Table of Contents

CCIE Enterprise Infrastructure

117:12:56 Hours
287 Lectures


IP and MPLS Multicast Training

09:53:12 Hours
21 Lectures


Cisco CCNP ENCOR 350 - 401 Training

41:36:12 Hours
137 Lectures


Multicast Basics

In this blog post, I will explain some of the Multicast basics that most of us look for. MPLS Multicast and many other Multicast Design, Troubleshooting, and Multicast Deployment topics are explained in the different blog posts on the website. Also, this post will cover the many fundamental Multicast frequently asked questions briefly.

For a more detailed explanation of the particular topic, you can check our other blog posts on the website. Before we start, please note that if you are looking for IP and MPLS Multicast video course, you can click here.

What is Multicast used for?

There are many reasons in the real life for Multicast, but mostly we are seeing it in the financial networks, stock exchange, Large Campus Networks for IP Surveillance, and IPTV Multicast purposes. When it comes to the deployment details, although we will cover them in separate blog posts, in IPTV, Source Specific Multicast, in Financial Networks, Bidirectional Multicast is used. Also, using Multicasting provides resource optimization, which means,  less bandwidth, less source, and receiver CPU and Memory usage it can provide.  

IP Multicast Routing

There are many Multicast Protocols for Multicast to work in the Networks but when it comes to Multicast Routing, today, as of 2022, PIM is the only Multicast Routing Protocol. PIM stands for Protocol Independent Multicast and here I covered the details for it. In early 2000, DVMRP was used before PIM. DVMRP stands for Distance Vector Multicast Routing Protocol and it is similar to PIM Dense Mode.

We cover PIM Dense and PIM Sparse Mode, as different PIM deployment models in a different blog post on the website. IP Multicast Routing Protocol, PIM is used for providing Multicast Streaming from Multicast source to Multicast Receiver, by using Layer 3 IP Unicast Infrastructure.  

What is Multicast Traffic?

We can carry video, voice, or data multicast traffic between the source and the receiver. All different data types can be Multicast Traffic. Important to understand that, we are sending the same information to multiple receivers, at the same time and Network devices replicate this information.  

What is Multicast IP Address?

Many people confuse this. We have 3 different entities to that we assign an IP address. Multicast Source, which is also referred to as Multicast Sender, Multicast Receiver, and Multicast Group.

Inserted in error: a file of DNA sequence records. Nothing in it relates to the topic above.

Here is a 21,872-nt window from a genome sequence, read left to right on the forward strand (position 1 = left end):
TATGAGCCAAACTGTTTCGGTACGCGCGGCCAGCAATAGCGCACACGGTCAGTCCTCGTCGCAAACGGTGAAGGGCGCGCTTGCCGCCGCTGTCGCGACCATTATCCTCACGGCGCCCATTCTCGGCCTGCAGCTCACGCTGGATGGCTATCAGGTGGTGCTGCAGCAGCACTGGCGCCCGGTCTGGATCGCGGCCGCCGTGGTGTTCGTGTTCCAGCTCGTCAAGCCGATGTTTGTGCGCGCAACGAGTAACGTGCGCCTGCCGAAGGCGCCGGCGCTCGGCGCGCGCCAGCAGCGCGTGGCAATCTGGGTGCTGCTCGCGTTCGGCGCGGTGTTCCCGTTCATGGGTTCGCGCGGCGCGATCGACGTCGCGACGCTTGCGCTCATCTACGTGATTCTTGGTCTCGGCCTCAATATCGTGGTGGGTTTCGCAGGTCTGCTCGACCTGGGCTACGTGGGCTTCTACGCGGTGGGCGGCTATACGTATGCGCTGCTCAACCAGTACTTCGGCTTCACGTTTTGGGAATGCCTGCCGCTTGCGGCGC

IP Multicast Source and IP Multicast Receiver always get Unicast IP Address. We only assign Multicast IP Addresses to the Multicast Groups. Okay, then the question is below.  

What is Multicast IP Address Range?

  Multicast IP Address range is also known as Class D IP Address Range and it is 224/4. It starts from and up to Quite a big range and inside this, IANA reserved 232/8 for Source-Specific Multicast, SSM purpose.

Which is Multicast MAC Address?

The multicast MAC address is a special value that begins with 01-00-5E in hexadecimal. The remaining portion of the Multicast MAC address is created by converting the lower 23 bits of the IP multicast group address into 6 hexadecimal characters Between Multicast IP Address and multicast MAC Address, there are 5 Bits overlaps. Thus, 32 different Multicast groups can share the same Multicast MAC address. This usually is a consideration when we do the planning for Multicast IP addresses for the Multicast Groups.

Which of the following is a multicast routing protocol?

Let's make a quick test.
  • PIM
  • HSRP
  • BFD
  • NHRP
The answer is PIM. HSRP is a first-hop redundancy protocol. BFD is used for failure detection for fast convergence. NHRP is the Next Hop resolution protocol, used in DMVPN. In this post, only a few of the multicast basic topics are mentioned briefly, for a deeper explanation of many other Multicast topics, please check other posts on the website.

Created by
Sajjad Ghaffoori

Senior Network Instructor, Certified as CCNP-ENT, CCDevA, JNCIP-ENT||DC

Specialized in Enterprise Networking, Routing, and Automation

View profile